Subscribe | Advertise
Contact Us | About Us
Submit News

Home · News · Videos · Photos · Community · Sports · School · Church · Obituaries · Classifieds · Supplements · Webcam · Search

One Woman's Opinion



Text size: Large | Small   

French Connection, Conclusion

image
Mary Wakefield Buxton

by Mary Wakefield Buxton

Part 1Part 2Part 3Part 4Part 5Part 6

Urbanna, Va.— Our last day trip in Provence was to Marseille, a beautiful port city on the Med founded in 600 BC by the Greeks. Because the sea is bright blue in Marseille it is part of the “Cote d’ Azure.”

Husband Chip remembered his ship stopping at Marseille in 1961 when he was in the U.S. Navy. “It was a dump back then,” he recalled, before being restored to its beautiful state now. Millions of Euros issued from the European Union have poured into the city to totally redo the waterfront. The renewed “Vieux Port,” home of 3,000 pleasure boats, overlooks nearby cruise ships lined up along the piers.

Georgia and I chose a ritzy looking waterfront cafe for an outdoor lunch and ordered steak dinners. Little did we know we were to become the latest victims to a tax evasion scam. We did not notice any signs that said they did not take credit cards so when the bill arrived we pulled out our debit cards, which were flatly refused. We did not have the 40 Euros to pay for our meals.
T
hey wouldn’t take credit or debit cards because they wanted no record of sales so to escape paying taxes. Even the “bill” was unnumbered, merely a piece of notepaper indicating the total for what we had ordered and nothing more. After we paid cash it would immediately be destroyed so there would be no record of the transaction.

Georgia walked across the street to an ATM to get cash to pay the bill while I remained “hostage.” The manager thought it was funny while I glowered at him. A fine joke to abuse customers in order to cheat on taxes. I was sure they trapped every American that came into the restaurant. We learned to be careful of such tax-evading “clip joints” but, unfortunately, only at the end of our trip in France.

Our spirits were lifted, however, with a trip to “Notre Dame de la Garde,” the magnificent Catholic cathedral at the top of the hill, the highest point of the city. Our mini bus huffed and puffed ascending the narrow streets up to the cathedral and let us off in front of what appeared to be a thousand-step stairway to the church. I was determined to make it, but was panting at the top of the mount.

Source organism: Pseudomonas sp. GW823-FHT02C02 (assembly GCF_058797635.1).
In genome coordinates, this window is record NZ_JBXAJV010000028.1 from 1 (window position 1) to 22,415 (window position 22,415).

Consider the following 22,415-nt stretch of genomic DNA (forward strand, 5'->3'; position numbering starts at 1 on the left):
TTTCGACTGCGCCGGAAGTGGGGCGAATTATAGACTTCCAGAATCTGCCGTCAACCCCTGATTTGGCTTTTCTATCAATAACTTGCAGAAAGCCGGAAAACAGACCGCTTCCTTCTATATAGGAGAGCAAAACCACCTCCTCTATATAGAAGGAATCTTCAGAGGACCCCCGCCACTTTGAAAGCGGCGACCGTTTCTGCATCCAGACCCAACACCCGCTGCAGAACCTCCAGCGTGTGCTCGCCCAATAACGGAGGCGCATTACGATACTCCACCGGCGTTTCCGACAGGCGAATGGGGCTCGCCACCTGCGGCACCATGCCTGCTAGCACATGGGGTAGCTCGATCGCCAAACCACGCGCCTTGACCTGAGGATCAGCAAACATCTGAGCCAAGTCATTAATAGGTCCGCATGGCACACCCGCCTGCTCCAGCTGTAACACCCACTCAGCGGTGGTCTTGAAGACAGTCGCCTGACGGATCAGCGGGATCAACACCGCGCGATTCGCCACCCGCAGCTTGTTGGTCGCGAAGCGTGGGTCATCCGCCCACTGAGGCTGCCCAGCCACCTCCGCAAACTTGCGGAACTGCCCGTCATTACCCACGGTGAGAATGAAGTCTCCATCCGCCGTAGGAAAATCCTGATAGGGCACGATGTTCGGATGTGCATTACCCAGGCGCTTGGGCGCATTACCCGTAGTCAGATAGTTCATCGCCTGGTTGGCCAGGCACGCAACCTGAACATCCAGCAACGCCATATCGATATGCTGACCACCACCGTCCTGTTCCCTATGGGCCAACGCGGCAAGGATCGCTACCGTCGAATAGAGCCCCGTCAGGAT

We saw the stone walls were riddled by machine gun bullets from the liberation of Marseille during the final days of WWII. But the best sight of all . . . there was an elevator to take us up another six floors to the cathedral in the clouds.

We walked out on the observation deck on the roof to the most breathtaking view . . . 360 degrees of Marseille below and the blue Mediterranean Sea spread out as far as one could see in front of us.

“See that island,” our guide pointed to the sea. “That is where Alexandre Dumas had his prisoner in “The Count of Monte Cristo.” It had been a long time since I had read the book and I decided I would have to read it again. 

It was Sunday and a mass was taking place. We slipped inside a back pew and sat to take in all the glory to behold. What a splendid cathedral with its walls covered with oil paintings of ships at sea, and massive mobiles of models of historic ships that had once come to Marseille hung from the ceilings.

A priest began to sing mass in Latin in a lifting tenor voice and a lone woman who sang soprano answered him from another part of the cathedral. Their voices echoed back to each other. I shivered in such presence of beautiful sounds and was struck with an eerie sensation that I was truly in the presence of God. I have never felt that in a church before but always at sunrise or sunset, so have now decided that such feelings, at least for me, are triggered by majesty of nature or by music.

Later, passing army units on patrol with machine guns on alert for terrorist activity, we visited the “Observatoire de Beaux Arts,” another castle confiscated after the French Revolution for public use. The castle reminded me of Mussolini’s headquarters in his famous “wedding cake” building in Rome. It had a fountain which, although closed and drained for repairs, could have equaled those in Versailles. The French are known for their splendid statuary, gardens and fountains. 

A month had passed and it was time to return home. It takes great energy to endure air travel these days. Before we left Aix for the 24-hour ordeal, I received a text from Chip: “Dandy’s missing.”

Upon landing in Dulles, I checked my smart phone. “Dandy’s back,” the text read. I would soon hold my dog in my arms. But the best part lay ahead like the promise of joy—writing about the French Connection. Conclusion.

Editor’s note: Mary Wakefield Buxton’s One Woman’s Opinion column will return after Labor Day.

posted 07.03.2017

By commenting, you agree to our policy on comments.